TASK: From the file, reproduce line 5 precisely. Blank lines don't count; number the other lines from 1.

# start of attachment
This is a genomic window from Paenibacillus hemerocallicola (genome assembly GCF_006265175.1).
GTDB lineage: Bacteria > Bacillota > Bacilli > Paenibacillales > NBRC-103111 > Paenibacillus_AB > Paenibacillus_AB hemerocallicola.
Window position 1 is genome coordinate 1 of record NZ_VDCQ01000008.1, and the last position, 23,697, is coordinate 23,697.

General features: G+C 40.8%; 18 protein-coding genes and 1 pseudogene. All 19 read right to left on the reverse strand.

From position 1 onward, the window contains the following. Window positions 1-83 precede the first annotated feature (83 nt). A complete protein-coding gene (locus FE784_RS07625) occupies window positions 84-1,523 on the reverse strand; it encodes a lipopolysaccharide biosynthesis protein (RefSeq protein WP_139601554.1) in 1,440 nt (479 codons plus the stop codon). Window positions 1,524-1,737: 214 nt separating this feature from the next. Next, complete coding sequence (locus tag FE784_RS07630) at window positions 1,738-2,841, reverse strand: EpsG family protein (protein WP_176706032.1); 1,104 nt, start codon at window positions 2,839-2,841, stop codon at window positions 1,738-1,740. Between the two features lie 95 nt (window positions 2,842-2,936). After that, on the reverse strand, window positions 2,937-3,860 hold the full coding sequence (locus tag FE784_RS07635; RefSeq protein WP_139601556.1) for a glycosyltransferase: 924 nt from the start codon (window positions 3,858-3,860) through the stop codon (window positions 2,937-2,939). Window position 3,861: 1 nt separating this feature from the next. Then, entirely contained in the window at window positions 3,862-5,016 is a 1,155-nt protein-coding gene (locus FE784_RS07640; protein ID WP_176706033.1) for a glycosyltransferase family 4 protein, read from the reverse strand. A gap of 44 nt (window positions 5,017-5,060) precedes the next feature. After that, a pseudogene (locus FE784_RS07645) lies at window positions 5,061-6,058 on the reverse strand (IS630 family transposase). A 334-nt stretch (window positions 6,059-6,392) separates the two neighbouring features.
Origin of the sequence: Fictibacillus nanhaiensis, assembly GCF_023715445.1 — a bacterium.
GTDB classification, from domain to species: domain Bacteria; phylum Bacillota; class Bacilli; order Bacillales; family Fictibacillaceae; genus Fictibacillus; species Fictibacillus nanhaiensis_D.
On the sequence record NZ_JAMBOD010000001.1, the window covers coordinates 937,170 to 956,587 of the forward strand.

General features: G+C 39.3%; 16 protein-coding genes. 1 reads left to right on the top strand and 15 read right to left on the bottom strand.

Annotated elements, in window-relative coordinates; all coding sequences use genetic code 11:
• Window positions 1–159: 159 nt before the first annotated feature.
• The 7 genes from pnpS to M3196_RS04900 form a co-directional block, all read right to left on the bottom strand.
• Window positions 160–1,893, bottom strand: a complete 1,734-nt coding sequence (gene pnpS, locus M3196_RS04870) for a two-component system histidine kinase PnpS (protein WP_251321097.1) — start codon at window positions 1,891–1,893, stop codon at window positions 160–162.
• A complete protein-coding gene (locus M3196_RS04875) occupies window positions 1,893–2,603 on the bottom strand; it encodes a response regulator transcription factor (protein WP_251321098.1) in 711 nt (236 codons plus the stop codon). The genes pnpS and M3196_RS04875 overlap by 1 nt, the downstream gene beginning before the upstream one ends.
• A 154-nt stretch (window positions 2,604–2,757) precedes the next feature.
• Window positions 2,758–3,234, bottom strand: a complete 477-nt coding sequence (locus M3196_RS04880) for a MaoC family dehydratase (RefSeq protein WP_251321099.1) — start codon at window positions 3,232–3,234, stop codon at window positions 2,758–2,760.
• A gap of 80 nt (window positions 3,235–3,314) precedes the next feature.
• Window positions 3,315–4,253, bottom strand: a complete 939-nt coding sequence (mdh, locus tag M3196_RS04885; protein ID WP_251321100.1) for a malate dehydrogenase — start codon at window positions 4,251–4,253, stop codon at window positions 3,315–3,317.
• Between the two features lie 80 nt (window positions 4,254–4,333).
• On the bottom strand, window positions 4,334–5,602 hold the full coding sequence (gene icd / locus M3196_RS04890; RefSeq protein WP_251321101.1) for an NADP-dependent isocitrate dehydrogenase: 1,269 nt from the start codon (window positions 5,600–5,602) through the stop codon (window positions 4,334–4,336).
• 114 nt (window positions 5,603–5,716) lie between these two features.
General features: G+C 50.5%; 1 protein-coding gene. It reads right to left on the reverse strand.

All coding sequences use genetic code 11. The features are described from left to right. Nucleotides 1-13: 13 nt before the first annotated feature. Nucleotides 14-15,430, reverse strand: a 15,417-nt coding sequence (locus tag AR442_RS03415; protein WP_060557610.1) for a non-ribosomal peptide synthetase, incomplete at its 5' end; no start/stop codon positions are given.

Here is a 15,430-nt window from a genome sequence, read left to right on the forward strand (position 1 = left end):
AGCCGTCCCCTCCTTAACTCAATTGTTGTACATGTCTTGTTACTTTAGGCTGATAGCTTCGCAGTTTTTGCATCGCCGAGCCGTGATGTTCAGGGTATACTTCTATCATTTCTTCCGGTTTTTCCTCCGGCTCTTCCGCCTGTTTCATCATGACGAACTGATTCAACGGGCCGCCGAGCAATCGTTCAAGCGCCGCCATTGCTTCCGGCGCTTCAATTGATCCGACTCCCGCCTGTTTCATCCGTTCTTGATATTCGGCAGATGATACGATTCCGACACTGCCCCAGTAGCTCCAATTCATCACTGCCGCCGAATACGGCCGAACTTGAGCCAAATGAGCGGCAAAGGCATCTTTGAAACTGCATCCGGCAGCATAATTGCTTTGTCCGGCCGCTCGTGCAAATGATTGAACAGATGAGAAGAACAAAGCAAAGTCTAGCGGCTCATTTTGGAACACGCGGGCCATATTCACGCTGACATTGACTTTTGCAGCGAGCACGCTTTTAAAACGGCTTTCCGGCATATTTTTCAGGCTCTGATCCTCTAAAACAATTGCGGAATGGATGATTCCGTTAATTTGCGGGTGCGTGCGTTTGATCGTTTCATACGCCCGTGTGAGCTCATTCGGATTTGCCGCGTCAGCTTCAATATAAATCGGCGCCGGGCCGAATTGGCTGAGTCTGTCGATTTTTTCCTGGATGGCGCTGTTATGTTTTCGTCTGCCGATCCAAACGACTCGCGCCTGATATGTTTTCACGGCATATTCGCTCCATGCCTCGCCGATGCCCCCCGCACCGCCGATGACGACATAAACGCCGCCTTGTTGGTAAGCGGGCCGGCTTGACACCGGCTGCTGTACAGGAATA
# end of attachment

From position 1 onward, the window contains the following. Window positions 1-83 precede the first annotated feature (83 nt). A complete protein-coding gene (locus FE784_RS07625) occupies window positions 84-1,523 on the reverse strand; it encodes a lipopolysaccharide biosynthesis protein (RefSeq protein WP_139601554.1) in 1,440 nt (479 codons plus the stop codon). Window positions 1,524-1,737: 214 nt separating this feature from the next. Next, complete coding sequence (locus tag FE784_RS07630) at window positions 1,738-2,841, reverse strand: EpsG family protein (protein WP_176706032.1); 1,104 nt, start codon at window positions 2,839-2,841, stop codon at window positions 1,738-1,740. Between the two features lie 95 nt (window positions 2,842-2,936). After that, on the reverse strand, window positions 2,937-3,860 hold the full coding sequence (locus tag FE784_RS07635; RefSeq protein WP_139601556.1) for a glycosyltransferase: 924 nt from the start codon (window positions 3,858-3,860) through the stop codon (window positions 2,937-2,939). Window position 3,861: 1 nt separating this feature from the next. Then, entirely contained in the window at window positions 3,862-5,016 is a 1,155-nt protein-coding gene (locus FE784_RS07640; protein ID WP_176706033.1) for a glycosyltransferase family 4 protein, read from the reverse strand. A gap of 44 nt (window positions 5,017-5,060) precedes the next feature. After that, a pseudogene (locus FE784_RS07645) lies at window positions 5,061-6,058 on the reverse strand (IS630 family transposase). A 334-nt stretch (window positions 6,059-6,392) separates the two neighbouring features.